Home › Forums › Discuss U.S. History Since 1877 › FDR and prep for WWII
- This topic has 6 replies, 4 voices, and was last updated 10 years, 11 months ago by woods.
May 7, 2012 at 10:13 pm #15668tasiler76Member
I’ve had several discussions about FDR and something that always seems to come up is how FDR’s new deal programs put us on a much better footing for WWII. When I ask for some specifics I tend to get things like the work that was done on the roads and the like. However I have not been able to find anything that, at least in my mind, really helped us in prep for WWII. Am I missing something here? Where does this though process come from?
Now I am aware of what all industry did after the war started, but am looking for those things and programs that started prior to the war.
tomMay 14, 2012 at 5:31 pm #15669woodsParticipant
This sounds to me like an after-the-fact rationalization. The U.S. engaged in a crash mobilization of resources with the entry into World War II. The federal government didn’t do anything, to my knowledge, of any conceivable military significance regarding roads until the interstate highway system under Eisenhower, a policy that was expressly billed as defense related (in order to pass constitutional muster — kind of quaint that as recently as the 1950s we still saw some effort to find constitutional authorization for federal activities).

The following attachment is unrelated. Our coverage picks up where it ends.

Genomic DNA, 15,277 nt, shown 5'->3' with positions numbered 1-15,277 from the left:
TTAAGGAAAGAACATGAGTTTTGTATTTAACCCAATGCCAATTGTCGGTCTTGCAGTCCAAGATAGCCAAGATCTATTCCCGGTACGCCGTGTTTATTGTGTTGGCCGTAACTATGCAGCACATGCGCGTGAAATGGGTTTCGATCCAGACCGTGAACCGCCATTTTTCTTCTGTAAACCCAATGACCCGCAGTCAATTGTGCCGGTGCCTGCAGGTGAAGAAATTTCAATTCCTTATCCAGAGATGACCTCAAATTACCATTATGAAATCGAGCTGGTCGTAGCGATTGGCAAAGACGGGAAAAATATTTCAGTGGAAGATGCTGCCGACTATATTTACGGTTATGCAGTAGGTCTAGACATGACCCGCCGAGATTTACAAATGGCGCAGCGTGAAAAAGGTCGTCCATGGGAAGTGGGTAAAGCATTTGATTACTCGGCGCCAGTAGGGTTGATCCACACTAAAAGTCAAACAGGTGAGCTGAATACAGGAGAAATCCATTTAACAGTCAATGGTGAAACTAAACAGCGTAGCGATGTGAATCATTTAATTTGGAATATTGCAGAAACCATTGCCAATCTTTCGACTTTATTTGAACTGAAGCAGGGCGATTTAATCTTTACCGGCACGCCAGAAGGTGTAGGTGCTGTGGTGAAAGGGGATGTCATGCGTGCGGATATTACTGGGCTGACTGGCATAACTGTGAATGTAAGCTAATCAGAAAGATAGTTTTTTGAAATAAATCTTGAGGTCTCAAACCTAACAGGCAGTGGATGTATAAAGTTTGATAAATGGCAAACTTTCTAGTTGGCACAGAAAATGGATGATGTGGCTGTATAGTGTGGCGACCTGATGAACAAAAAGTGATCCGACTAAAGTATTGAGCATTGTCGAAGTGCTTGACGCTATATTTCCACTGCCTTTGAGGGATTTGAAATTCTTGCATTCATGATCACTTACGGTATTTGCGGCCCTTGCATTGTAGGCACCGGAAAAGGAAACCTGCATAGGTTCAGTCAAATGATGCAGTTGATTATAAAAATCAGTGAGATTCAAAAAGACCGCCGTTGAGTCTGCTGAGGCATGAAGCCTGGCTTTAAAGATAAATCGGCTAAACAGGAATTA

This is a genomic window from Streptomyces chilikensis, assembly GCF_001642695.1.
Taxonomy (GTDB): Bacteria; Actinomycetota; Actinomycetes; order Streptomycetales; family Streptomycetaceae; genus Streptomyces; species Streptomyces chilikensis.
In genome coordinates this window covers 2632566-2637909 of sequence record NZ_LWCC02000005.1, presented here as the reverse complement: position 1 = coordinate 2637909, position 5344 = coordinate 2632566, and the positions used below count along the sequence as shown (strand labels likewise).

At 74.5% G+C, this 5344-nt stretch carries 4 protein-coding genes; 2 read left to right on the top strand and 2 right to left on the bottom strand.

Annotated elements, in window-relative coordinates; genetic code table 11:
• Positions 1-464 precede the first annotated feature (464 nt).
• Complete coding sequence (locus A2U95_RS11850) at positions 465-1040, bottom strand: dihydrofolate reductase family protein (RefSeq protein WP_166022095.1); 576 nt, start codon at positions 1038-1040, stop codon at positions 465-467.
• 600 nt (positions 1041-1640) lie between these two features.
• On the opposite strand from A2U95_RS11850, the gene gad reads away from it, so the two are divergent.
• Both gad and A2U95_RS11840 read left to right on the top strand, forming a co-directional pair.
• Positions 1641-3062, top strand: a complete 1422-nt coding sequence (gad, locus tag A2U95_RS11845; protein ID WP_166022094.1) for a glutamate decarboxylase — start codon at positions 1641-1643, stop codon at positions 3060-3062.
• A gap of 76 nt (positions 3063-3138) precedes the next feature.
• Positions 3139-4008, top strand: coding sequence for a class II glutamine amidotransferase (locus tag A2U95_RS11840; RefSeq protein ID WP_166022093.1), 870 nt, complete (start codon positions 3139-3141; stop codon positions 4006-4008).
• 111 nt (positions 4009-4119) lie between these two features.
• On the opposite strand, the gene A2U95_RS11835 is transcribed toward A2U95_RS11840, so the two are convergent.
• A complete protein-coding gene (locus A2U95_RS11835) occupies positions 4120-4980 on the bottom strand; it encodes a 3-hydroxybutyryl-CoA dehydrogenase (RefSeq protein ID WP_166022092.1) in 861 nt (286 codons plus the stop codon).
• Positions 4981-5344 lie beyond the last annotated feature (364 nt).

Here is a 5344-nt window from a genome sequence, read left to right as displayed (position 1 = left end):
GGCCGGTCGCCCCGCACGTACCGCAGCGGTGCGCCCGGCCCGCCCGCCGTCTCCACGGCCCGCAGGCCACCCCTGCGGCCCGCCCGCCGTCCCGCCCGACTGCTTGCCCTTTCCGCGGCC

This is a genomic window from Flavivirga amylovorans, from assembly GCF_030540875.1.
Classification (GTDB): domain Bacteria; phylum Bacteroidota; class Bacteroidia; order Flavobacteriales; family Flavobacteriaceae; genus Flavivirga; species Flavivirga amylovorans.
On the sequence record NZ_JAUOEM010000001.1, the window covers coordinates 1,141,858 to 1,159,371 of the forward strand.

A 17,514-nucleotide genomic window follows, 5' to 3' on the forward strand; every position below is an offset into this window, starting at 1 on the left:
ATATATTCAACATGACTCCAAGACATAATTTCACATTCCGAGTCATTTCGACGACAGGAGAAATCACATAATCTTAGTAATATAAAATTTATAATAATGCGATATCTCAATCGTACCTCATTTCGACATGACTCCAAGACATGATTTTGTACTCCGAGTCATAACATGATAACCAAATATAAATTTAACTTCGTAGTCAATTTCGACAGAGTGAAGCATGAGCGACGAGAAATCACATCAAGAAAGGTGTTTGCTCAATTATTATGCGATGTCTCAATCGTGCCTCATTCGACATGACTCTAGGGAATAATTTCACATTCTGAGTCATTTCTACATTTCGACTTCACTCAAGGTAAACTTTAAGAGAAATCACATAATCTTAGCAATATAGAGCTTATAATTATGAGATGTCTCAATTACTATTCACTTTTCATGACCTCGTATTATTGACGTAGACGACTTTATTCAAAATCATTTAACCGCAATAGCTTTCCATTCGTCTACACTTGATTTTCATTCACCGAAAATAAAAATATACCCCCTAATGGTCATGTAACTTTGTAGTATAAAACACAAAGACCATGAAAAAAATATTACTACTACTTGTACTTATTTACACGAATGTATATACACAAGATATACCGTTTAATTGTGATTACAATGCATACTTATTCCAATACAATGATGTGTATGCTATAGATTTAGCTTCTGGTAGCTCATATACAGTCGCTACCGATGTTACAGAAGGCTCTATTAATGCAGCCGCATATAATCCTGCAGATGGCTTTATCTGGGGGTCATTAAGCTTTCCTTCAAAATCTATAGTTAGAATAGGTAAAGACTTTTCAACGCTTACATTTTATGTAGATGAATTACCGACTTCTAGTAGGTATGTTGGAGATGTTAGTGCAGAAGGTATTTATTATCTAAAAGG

But even if your critic’s claim is true, in your shoes I would note that the person is evading the question. The point of FDR’s policies was not military readiness. The point was economic recovery. This, clearly, they did not accomplish.June 13, 2012 at 3:35 am #15670miljacicMember